Setting Points

When making a preserve an essential part of the process is the setting point. Find out how to test your jam or chutney by taking a look at our easy to follow guide.

1. Setting point signs

1. Setting point signs

There are some quick signs which will help you spot that your preserve has nearly reached its setting point. These signs are:

  • The fruit mixture will not rise as vigorously in the preserving pan as it has done earlier in the cooking process.
  • The fruit mixture will make more noise as it boils and you will see large bubbles forming on the surface.

Every recipe is different and some preserves will start to set after only 3-5 minutes where as other preserves may take 15 minutes or even longer so it is very important that you start testing for setting early so that you avoid over cooking your preserve.

2. Testing the set of a chutney

2. Testing the set of a chutney

When testing for the set of a chutney then the following method should be used.

Once you think your chutney is ready, take a clean wooden spoon and drag it through the chutney mixture inside the pan to form a channel, the channel needs to be deep enough to expose the base. If this channel fills up with liquid straight away then your chutney has not reached the setting point but if the channel remains visible then the chutney has reached setting point and you can bottle it immediately. View our chutney recipes here.

3. Testing the set of jams, jellies or marmalades

3. Testing the set of jams, jellies or marmalades

To test for setting when making jams, jellies or marmalades you have three methods to choose from; the wrinkle test, the flake test and the temperature test. It is up to you which method you choose because all will deliver the same outcome so please choose the method you find the easiest.

In order to get your recipe to the desired setting point you will need to raise the temperature of your mixture to boiling point, you can only do this once the sugar is fully dissolved.

Once the recipe is at boiling point allow to continue cooking on a rolling boil until it thickens and gets a glossy sheen to it. At this point you need to use one of the following methods to test the set.

4. Method 1 - The wrinkle test

4. Method 1 - The wrinkle test

Once you think setting point has been reached remove the pan from the heat, making sure to use hand protection and place it on a heatproof surface. Next, using a spoon, transfer some of the boiling preserve from the pan to a cold saucer or plate, which has been chilled in a fridge.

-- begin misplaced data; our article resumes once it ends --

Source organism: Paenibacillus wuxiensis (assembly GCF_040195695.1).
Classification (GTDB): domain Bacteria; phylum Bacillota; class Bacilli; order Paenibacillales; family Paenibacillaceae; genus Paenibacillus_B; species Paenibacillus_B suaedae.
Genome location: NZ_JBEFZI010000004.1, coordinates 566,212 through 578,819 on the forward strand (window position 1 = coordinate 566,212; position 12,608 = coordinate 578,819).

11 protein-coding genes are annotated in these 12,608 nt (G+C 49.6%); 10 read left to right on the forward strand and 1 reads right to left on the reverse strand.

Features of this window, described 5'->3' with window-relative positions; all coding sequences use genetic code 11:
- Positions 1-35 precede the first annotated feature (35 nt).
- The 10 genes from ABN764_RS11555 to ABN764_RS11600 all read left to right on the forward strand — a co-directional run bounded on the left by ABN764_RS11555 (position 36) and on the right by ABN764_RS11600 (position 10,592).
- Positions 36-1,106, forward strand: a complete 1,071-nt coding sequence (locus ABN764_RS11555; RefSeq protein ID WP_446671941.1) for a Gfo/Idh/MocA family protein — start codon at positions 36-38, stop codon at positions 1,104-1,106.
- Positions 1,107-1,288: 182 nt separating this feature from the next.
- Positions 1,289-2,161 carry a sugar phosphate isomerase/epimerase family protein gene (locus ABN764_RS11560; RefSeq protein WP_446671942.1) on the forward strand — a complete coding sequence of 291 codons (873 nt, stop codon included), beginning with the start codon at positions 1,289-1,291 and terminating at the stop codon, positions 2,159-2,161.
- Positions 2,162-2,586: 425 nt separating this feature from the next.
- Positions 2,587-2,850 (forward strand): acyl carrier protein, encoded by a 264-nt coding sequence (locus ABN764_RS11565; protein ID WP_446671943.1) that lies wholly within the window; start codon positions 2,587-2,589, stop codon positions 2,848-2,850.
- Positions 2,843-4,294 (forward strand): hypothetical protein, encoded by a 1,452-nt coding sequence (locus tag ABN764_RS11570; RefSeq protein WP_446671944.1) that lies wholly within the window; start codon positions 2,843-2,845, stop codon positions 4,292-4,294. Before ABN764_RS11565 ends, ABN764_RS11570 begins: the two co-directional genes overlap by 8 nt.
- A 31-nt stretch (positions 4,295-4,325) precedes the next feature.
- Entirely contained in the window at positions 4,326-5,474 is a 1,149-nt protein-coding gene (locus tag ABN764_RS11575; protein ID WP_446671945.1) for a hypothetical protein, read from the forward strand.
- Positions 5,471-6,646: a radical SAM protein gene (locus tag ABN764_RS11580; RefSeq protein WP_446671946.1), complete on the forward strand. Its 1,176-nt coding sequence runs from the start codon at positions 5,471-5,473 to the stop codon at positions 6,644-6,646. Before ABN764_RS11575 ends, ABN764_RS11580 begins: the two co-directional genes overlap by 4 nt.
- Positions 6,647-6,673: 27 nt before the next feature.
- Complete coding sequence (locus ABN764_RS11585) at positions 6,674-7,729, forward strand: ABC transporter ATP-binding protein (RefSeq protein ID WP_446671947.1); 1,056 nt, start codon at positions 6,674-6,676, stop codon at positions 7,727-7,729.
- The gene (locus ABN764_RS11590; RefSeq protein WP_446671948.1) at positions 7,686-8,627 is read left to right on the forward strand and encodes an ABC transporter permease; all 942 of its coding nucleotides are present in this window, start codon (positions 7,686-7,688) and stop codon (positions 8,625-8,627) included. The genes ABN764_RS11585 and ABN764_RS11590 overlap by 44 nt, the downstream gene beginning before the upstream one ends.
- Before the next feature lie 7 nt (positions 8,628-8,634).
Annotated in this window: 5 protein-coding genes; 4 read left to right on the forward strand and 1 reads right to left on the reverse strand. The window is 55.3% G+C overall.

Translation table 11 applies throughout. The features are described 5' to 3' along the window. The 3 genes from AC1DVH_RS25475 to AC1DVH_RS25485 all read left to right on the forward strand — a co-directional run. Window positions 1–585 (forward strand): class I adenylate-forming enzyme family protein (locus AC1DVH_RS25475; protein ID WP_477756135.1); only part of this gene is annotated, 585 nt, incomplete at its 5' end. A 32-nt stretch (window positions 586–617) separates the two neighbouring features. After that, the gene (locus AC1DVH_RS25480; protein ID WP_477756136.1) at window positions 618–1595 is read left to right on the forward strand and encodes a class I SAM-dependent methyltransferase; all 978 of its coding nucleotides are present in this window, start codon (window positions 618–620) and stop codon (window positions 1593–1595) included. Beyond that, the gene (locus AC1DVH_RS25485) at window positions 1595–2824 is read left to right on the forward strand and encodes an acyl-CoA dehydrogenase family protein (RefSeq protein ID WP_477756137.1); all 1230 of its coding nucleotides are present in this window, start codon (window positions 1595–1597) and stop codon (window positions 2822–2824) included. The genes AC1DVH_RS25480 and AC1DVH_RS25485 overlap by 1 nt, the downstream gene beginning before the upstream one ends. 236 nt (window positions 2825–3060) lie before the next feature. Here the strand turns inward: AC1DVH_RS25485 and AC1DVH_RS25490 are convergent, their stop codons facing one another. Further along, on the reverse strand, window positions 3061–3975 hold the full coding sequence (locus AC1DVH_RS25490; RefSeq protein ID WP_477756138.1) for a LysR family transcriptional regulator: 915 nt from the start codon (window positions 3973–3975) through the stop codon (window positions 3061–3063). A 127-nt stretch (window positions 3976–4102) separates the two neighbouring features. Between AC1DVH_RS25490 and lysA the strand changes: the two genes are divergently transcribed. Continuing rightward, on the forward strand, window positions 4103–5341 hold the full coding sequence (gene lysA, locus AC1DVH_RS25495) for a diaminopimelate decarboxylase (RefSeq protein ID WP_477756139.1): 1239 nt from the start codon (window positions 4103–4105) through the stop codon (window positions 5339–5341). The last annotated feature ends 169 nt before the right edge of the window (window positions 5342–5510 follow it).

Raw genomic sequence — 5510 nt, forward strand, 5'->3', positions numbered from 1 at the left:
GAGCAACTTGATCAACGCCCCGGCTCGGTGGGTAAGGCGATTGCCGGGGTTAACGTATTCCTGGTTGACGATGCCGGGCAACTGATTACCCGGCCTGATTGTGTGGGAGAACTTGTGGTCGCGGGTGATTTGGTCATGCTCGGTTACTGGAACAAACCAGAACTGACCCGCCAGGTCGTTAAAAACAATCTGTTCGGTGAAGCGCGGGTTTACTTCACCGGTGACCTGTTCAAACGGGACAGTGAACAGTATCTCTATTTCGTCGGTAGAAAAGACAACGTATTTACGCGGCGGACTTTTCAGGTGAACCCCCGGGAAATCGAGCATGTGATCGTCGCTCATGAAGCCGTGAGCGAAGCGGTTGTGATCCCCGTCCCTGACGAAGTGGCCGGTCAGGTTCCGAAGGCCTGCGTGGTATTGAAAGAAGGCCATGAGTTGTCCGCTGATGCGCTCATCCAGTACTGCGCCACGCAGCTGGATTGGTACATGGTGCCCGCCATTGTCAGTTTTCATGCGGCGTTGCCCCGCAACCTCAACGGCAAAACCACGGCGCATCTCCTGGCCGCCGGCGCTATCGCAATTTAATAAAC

Allow the preserve to cool then push it using your forefinger. If the preserve has reached setting point then it will wrinkle. If you only see a slight amount of wrinkles appear then the setting point has not been reached so return the pan to the heat and continue to boil for another 1-2 minutes and then repeat the testing process.

5. Method 2 - The flake test

5. Method 2 - The flake test

Once you think the setting point has been reached remove the pan from the heat, making sure to use hand protection and place it on a heatproof surface. Next, using a clean wooden spoon, stir it around in the preserve until the head of the spoon is completely coated. Hold the spoon away from the pan and allow it to cool slightly then with the spoon vertical hold it back over the pan. If setting point has been reached the preserve will slide down the head of the spoon and hang off the end but it will not drop back in to the pan unless you shake the spoon firmly.

If the preserve runs straight off the spoon and back in to the pan then it has not reached setting point so return it to the heat and boil for a further 1-2 minutes and then repeat the testing process.

It is important when conducting this test that it is a clean wooden spoon which you use and not one you have previously used to stir the sugar as it dissolves otherwise you will get a false result.

6. Method 3- The temperature test

6. Method 3- The temperature test

To conduct this test you will need to have a sugar thermometer that can read temperatures up to 250 degrees.

With the pan still on the heat put the thermometer into the preserve and move it around through the preserve, this will make sure that you get an overall reading of the temperature. Now remove the pan from the heat and read the temperature.

The temperatures required for setting point are:

  • Jams and marmalades: between 104 degrees and 105.5 degrees
  • Jellies: between 104 degrees and 105 degrees

After you have measured the temperature please take care to place the thermometer on a heatproof surface to cool down. View our jams, jellies and preserve recipes here

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